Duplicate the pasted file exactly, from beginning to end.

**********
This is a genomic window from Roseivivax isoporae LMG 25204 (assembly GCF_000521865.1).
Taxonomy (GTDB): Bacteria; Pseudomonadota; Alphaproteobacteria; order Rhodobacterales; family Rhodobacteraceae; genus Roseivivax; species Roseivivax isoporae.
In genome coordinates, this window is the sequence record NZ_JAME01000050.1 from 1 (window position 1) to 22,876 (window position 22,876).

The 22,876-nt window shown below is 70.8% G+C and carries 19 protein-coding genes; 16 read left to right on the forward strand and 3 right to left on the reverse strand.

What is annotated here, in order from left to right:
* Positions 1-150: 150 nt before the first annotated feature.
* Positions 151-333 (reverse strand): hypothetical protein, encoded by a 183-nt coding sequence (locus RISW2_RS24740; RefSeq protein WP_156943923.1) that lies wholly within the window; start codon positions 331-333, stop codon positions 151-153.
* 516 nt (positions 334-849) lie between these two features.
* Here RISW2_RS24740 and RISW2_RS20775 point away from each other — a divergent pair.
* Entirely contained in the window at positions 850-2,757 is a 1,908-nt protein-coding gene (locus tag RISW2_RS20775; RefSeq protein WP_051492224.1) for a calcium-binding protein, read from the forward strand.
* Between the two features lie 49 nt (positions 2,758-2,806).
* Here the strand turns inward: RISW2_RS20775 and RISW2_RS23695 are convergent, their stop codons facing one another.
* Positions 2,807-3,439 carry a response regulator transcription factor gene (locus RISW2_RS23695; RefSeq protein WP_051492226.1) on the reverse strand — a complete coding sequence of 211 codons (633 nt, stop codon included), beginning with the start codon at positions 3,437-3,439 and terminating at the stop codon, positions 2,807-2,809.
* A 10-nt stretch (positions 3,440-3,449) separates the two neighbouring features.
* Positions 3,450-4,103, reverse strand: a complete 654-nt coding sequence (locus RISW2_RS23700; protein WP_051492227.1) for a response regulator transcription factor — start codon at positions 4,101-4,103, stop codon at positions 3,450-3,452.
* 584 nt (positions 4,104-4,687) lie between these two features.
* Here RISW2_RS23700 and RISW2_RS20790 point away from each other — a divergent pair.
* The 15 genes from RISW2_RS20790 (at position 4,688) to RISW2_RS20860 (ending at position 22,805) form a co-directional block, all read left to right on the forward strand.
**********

This is a genomic window from Roseivivax isoporae LMG 25204 (assembly GCF_000521865.1).
Taxonomy (GTDB): Bacteria; Pseudomonadota; Alphaproteobacteria; order Rhodobacterales; family Rhodobacteraceae; genus Roseivivax; species Roseivivax isoporae.
In genome coordinates, this window is the sequence record NZ_JAME01000050.1 from 1 (window position 1) to 22,876 (window position 22,876).

The 22,876-nt window shown below is 70.8% G+C and carries 19 protein-coding genes; 16 read left to right on the forward strand and 3 right to left on the reverse strand.

What is annotated here, in order from left to right:
* Positions 1-150: 150 nt before the first annotated feature.
* Positions 151-333 (reverse strand): hypothetical protein, encoded by a 183-nt coding sequence (locus RISW2_RS24740; RefSeq protein WP_156943923.1) that lies wholly within the window; start codon positions 331-333, stop codon positions 151-153.
* 516 nt (positions 334-849) lie between these two features.
* Here RISW2_RS24740 and RISW2_RS20775 point away from each other — a divergent pair.
* Entirely contained in the window at positions 850-2,757 is a 1,908-nt protein-coding gene (locus tag RISW2_RS20775; RefSeq protein WP_051492224.1) for a calcium-binding protein, read from the forward strand.
* Between the two features lie 49 nt (positions 2,758-2,806).
* Here the strand turns inward: RISW2_RS20775 and RISW2_RS23695 are convergent, their stop codons facing one another.
* Positions 2,807-3,439 carry a response regulator transcription factor gene (locus RISW2_RS23695; RefSeq protein WP_051492226.1) on the reverse strand — a complete coding sequence of 211 codons (633 nt, stop codon included), beginning with the start codon at positions 3,437-3,439 and terminating at the stop codon, positions 2,807-2,809.
* A 10-nt stretch (positions 3,440-3,449) separates the two neighbouring features.
* Positions 3,450-4,103, reverse strand: a complete 654-nt coding sequence (locus RISW2_RS23700; protein WP_051492227.1) for a response regulator transcription factor — start codon at positions 4,101-4,103, stop codon at positions 3,450-3,452.
* 584 nt (positions 4,104-4,687) lie between these two features.
* Here RISW2_RS23700 and RISW2_RS20790 point away from each other — a divergent pair.
* The 15 genes from RISW2_RS20790 (at position 4,688) to RISW2_RS20860 (ending at position 22,805) form a co-directional block, all read left to right on the forward strand.